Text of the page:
Ode to New Zealand's club fields
There are 11 club fields in New Zealand -- they are all open to the public, but they feel like you've been invited to an exclusive club. Unlike more commercial ski resorts, they operate a nonprofit structure under the management of their respective ski clubs.
The riding at the club fields feels raw and untamed. Snowmaking is nonexistent, and grooming is limited.
The nutcracker lift is unique to the New Zealand club fields. The antiquated surface tows are powered by diesel engines, and the rider must wear a harness and a hinged contraption -- the "nutcracker" -- which attaches to the tow rope heading uphill. It takes a bit of getting used to but gets you up the hill quickly and efficiently once mastered. Alex Yoder displays perfect style, negotiating a pulley at Broken River.
Keeping It Real
"Club fields bring us back to the basics and force us to really appreciate the power of nature," said Charlotte Berry, the mountain manager at Temple Basin. "Clubbies are keeping it real."
The on-snow facilities at Temple Basin are simple, but they get the job done. There are beds for about 40 folks in hostel-style rooms and they are communal meals. It adds up to all-inclusive, ski-in, ski-out packages for about $80 per day. The views aren't bad, either.
When a big storm hits, operation at the club fields can be halted until the little hill can be unburied. But in recent years, big storms have been less frequent.
Most of the staff at the club fields work there for the riding. So don't be surprised if the ticket-sales window or the lunch counter shut down temporarily on powder days.
Temple Basin is situated on the divide of New Zealand's Southern Alps and often receives the most snow from westerly storms coming from the Tasman Sea. Forrest Shearer enjoys the product of an 18-inch dump in the area's backcountry.
View from below
The mountain roads in New Zealand, particularly to the club fields, are usually made of dirt and often feature precipitous drops and no guard rail. Good thing the views keep you distracted from possible doom. Alex Yoder shown behind the wheel.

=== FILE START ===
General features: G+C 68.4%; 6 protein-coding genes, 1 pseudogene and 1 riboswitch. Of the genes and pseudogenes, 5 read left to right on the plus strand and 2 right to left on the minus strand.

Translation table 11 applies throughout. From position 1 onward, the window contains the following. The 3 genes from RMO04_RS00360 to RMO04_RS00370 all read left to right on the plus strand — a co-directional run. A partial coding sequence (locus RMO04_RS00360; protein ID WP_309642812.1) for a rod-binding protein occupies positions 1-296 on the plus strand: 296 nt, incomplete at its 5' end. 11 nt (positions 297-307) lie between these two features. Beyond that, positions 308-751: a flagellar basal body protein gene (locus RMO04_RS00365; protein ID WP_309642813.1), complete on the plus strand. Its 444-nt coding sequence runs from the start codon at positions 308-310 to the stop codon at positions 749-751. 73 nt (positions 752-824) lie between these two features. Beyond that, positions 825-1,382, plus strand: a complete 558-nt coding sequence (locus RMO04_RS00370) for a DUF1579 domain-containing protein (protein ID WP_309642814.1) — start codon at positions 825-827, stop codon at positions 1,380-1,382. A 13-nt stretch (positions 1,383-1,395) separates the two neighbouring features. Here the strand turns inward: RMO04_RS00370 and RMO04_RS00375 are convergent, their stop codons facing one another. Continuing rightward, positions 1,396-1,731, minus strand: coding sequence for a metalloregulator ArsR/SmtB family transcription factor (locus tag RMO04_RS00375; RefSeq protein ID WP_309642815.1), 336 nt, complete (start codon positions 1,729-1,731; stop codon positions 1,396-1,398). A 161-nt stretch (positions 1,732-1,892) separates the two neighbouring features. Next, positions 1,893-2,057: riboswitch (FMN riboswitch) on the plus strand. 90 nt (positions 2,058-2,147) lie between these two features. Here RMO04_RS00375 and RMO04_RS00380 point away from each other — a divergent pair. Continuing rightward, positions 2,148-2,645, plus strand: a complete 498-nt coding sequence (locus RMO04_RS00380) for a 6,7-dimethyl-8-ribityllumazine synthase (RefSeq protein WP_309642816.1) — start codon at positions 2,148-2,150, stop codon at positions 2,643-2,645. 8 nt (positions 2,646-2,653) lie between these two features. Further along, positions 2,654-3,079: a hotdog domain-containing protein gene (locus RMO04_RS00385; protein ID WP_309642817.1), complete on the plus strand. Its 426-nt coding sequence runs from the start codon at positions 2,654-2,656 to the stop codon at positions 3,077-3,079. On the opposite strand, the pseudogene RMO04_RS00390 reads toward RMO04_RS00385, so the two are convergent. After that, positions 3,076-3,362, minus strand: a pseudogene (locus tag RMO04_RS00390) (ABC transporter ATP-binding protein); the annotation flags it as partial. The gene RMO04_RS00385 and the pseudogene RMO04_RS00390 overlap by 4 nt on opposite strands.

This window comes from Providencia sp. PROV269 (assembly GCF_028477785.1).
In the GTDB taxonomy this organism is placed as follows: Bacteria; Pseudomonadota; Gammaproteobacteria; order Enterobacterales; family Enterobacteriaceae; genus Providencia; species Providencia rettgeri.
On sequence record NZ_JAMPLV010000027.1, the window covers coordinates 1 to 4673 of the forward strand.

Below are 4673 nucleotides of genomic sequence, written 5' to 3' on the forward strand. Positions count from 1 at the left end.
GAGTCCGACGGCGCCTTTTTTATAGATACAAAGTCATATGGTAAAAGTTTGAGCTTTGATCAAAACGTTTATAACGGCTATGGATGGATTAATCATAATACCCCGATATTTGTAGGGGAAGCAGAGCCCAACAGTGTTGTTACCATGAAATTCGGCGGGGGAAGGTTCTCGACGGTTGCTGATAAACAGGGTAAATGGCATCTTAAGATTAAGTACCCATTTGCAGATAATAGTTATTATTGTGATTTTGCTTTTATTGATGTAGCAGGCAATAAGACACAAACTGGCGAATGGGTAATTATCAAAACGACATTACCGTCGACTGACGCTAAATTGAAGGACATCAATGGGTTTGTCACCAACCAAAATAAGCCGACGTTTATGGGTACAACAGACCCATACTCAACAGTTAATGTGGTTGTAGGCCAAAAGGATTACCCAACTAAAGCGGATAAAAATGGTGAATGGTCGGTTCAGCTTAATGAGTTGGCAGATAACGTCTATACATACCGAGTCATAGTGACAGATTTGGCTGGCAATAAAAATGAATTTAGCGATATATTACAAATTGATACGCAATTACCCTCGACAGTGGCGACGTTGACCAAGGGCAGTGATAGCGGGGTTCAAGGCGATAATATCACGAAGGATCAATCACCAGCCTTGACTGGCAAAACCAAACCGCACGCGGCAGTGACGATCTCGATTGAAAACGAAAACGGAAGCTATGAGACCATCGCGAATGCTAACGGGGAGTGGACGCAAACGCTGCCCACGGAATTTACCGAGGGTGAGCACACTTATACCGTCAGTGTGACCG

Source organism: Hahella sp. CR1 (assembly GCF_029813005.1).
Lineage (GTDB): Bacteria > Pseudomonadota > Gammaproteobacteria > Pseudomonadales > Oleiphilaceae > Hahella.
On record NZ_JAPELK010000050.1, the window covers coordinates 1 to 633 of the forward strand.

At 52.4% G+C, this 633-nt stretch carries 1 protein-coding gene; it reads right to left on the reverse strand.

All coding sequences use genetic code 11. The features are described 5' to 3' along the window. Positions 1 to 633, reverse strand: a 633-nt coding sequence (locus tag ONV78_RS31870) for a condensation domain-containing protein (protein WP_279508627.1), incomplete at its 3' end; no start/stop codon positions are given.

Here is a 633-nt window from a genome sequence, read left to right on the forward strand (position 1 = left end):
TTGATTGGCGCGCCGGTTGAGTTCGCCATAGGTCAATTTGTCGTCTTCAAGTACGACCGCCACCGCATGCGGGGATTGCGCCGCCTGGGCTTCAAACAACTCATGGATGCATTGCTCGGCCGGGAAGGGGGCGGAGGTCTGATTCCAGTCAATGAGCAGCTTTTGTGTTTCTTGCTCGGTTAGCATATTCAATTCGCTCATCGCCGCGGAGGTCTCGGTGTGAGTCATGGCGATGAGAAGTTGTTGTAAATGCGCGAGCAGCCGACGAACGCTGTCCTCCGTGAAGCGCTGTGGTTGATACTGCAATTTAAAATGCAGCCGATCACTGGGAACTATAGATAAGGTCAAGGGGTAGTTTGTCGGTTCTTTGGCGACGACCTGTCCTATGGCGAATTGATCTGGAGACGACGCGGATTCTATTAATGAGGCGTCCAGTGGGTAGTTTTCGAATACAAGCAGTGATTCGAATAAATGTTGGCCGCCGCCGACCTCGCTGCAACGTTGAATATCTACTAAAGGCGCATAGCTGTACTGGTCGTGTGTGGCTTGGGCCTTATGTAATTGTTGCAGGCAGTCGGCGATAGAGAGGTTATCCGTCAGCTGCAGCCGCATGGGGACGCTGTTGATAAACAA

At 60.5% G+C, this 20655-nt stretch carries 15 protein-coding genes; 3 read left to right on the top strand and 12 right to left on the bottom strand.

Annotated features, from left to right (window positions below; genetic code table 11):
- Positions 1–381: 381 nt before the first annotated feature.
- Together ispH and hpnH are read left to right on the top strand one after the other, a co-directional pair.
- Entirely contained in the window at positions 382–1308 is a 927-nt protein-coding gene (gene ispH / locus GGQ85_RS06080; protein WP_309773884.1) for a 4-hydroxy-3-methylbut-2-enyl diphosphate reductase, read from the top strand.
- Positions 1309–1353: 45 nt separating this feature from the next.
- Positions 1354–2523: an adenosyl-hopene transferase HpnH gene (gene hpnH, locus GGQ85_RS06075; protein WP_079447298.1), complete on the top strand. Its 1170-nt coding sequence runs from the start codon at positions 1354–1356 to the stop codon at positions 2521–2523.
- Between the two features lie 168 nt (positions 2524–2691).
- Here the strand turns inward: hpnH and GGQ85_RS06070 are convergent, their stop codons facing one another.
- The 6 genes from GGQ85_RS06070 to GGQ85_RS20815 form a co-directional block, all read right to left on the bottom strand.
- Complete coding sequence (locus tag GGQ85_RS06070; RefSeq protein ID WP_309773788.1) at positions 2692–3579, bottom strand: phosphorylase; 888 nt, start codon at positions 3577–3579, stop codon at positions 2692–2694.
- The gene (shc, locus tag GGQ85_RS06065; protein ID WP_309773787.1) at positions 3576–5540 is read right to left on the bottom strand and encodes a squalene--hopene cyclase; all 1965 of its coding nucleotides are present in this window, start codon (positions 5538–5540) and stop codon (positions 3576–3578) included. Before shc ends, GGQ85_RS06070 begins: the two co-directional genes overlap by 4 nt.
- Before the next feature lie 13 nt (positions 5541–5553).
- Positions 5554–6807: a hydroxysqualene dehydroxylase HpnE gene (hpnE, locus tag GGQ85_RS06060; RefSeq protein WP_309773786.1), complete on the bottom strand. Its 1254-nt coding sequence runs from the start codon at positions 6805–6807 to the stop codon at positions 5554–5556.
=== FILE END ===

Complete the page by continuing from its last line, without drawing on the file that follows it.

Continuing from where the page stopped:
Getting to the club fields is the first real challenge. You'll need four-wheel drive and tire chains just to reach the lodge, and some roads are prone to avalanche exposure, ice and more.
Club-field visits accounted for only 2.5 percent of the 1.3 million New Zealand skier visits in 2013, according to the Ski Area Association of New Zealand. Higher visitor numbers would help ensure a more sustainable future.
"We are seeing larger snow events that are further spread apart. We aren't getting the consistent 10- to 15-centimeter events," said Ben Savill, the president of Hanmer Springs.
Scope your line
Scope your lines in the Temple Basin backcountry from the comfort of the area's small hut. These lines take a couple of hours to reach from the highest of Temple's three vertically stacked nutcracker tows and go only when there is good snow stability.
Most of the club fields have a communal gathering spot or bar where you'll find skiers and riders at the end of the day. Guests staying in the lodge have chores such as cooking and cleaning to help contribute to the club.
While the lift-serviced terrain is fun, it's the backcountry access that make the club fields special. Alex Yoder, left, and Forrest Shearer, right, navigate a tricky ridgeline at Temple Basin.
It took about an hour and a half for Forrest Shearer to reach this couloir from the top of Broken River's tows. On the backside of this ridgeline, known as the Remarkables, is Craigieburn and its legendary terrain.
The Goods Lift
To reach Temple Basin's base lodge, you'll hike 45 minutes uphill from the parking lot. But at least you don't have to carry your gear: The goods lift, shown here, will deliver your stuff up for you.